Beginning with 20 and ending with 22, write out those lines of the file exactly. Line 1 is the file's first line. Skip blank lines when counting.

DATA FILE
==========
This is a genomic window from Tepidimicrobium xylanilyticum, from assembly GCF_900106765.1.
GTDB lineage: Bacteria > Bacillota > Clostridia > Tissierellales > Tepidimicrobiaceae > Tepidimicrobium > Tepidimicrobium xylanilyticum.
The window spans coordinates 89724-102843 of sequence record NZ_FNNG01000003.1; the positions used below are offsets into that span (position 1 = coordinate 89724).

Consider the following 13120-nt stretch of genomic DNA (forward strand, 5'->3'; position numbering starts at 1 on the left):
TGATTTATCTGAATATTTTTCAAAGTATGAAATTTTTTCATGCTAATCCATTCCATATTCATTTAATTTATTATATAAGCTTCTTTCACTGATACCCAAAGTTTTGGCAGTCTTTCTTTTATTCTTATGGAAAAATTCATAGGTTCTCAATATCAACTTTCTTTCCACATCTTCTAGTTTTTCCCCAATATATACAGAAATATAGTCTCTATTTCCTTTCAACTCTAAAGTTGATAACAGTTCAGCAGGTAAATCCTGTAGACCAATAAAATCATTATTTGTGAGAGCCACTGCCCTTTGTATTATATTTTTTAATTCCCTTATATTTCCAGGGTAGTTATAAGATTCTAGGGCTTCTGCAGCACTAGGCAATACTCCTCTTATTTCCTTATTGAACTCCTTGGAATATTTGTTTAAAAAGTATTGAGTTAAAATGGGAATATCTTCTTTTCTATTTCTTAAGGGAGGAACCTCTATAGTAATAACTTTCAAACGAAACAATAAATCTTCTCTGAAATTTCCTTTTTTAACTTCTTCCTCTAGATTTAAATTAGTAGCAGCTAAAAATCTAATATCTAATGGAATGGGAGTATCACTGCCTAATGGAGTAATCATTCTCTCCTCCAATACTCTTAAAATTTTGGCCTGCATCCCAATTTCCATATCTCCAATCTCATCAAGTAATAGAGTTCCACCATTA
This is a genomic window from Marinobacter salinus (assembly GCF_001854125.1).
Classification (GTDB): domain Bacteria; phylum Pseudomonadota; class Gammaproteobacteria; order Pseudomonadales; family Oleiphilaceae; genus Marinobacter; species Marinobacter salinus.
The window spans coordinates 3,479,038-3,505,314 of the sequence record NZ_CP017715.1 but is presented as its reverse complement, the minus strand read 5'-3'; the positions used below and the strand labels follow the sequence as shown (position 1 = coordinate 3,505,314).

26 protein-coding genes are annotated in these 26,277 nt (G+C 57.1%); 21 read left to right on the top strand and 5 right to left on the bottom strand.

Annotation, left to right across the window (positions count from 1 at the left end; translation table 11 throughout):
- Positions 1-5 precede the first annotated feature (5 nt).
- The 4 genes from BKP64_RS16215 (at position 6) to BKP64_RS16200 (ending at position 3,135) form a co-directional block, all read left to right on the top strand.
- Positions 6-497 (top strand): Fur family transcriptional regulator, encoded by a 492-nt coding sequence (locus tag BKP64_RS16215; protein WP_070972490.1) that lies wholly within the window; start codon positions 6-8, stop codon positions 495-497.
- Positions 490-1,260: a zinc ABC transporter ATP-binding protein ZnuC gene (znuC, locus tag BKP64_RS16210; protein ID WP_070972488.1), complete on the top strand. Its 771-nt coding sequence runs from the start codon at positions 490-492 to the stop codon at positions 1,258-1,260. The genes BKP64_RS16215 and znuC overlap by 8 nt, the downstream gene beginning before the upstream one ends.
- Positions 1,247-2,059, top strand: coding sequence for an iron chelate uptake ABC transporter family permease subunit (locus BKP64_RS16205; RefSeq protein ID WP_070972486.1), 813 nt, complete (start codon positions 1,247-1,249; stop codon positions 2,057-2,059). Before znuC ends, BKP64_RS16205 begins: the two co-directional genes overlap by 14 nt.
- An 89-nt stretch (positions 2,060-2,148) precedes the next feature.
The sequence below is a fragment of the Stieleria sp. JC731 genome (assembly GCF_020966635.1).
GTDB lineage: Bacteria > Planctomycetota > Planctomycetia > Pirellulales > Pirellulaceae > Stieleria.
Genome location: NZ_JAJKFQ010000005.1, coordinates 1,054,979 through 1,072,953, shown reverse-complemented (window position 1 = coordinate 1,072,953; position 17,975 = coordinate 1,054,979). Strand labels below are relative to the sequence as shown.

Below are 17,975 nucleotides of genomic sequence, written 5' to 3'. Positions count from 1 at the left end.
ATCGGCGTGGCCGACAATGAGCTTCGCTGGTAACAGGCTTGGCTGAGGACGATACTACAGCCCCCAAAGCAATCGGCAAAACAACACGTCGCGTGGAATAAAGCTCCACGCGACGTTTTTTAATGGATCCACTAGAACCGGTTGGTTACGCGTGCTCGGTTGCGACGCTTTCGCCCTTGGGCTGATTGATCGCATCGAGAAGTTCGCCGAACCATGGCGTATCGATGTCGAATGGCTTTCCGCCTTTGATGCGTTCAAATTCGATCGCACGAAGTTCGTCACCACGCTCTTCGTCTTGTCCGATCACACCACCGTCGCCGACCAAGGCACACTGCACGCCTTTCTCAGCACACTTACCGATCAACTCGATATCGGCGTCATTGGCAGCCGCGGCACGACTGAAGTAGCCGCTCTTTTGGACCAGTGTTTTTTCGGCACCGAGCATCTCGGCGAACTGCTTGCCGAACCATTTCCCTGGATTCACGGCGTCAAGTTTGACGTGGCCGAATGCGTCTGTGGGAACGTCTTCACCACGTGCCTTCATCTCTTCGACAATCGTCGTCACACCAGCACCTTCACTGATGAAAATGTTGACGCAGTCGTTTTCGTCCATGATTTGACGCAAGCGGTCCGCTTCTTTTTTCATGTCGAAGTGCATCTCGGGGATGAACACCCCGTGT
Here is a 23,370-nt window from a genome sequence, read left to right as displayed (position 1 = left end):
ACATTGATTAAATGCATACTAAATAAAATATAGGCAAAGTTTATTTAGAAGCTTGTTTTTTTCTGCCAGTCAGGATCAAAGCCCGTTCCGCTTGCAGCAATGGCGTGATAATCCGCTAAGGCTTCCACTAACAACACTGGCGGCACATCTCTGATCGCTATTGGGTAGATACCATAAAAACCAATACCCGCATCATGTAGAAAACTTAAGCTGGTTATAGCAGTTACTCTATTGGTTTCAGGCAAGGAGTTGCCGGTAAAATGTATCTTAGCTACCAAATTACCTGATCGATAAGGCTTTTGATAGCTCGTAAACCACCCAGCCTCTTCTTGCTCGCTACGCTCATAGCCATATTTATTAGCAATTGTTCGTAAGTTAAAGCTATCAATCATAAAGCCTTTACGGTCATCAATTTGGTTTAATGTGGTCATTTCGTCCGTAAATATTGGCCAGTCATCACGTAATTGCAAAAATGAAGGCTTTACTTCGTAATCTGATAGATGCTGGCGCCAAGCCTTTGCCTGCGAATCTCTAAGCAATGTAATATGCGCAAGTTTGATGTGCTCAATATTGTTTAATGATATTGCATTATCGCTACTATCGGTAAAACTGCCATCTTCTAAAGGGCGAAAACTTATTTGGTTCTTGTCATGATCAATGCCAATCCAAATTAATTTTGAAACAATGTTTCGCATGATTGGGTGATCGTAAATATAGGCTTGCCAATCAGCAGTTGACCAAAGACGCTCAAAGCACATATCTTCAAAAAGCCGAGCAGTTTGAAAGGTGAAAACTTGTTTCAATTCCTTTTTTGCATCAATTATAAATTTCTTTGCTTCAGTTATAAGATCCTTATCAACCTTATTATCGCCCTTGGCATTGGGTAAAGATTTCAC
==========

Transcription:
Below are 17,975 nucleotides of genomic sequence, written 5' to 3'. Positions count from 1 at the left end.
ATCGGCGTGGCCGACAATGAGCTTCGCTGGTAACAGGCTTGGCTGAGGACGATACTACAGCCCCCAAAGCAATCGGCAAAACAACACGTCGCGTGGAATAAAGCTCCACGCGACGTTTTTTAATGGATCCACTAGAACCGGTTGGTTACGCGTGCTCGGTTGCGACGCTTTCGCCCTTGGGCTGATTGATCGCATCGAGAAGTTCGCCGAACCATGGCGTATCGATGTCGAATGGCTTTCCGCCTTTGATGCGTTCAAATTCGATCGCACGAAGTTCGTCACCACGCTCTTCGTCTTGTCCGATCACACCACCGTCGCCGACCAAGGCACACTGCACGCCTTTCTCAGCACACTTACCGATCAACTCGATATCGGCGTCATTGGCAGCCGCGGCACGACTGAAGTAGCCGCTCTTTTGGACCAGTGTTTTTTCGGCACCGAGCATCTCGGCGAACTGCTTGCCGAACCATTTCCCTGGATTCACGGCGTCAAGTTTGACGTGGCCGAATGCGTCTGTGGGAACGTCTTCACCACGTGCCTTCATCTCTTCGACAATCGTCGTCACACCAGCACCTTCACTGATGAAAATGTTGACGCAGTCGTTTTCGTCCATGATTTGACGCAAGCGGTCCGCTTCTTTTTTCATGTCGAAGTGCATCTCGGGGATGAACACCCCGTGT
Here is a 23,370-nt window from a genome sequence, read left to right as displayed (position 1 = left end):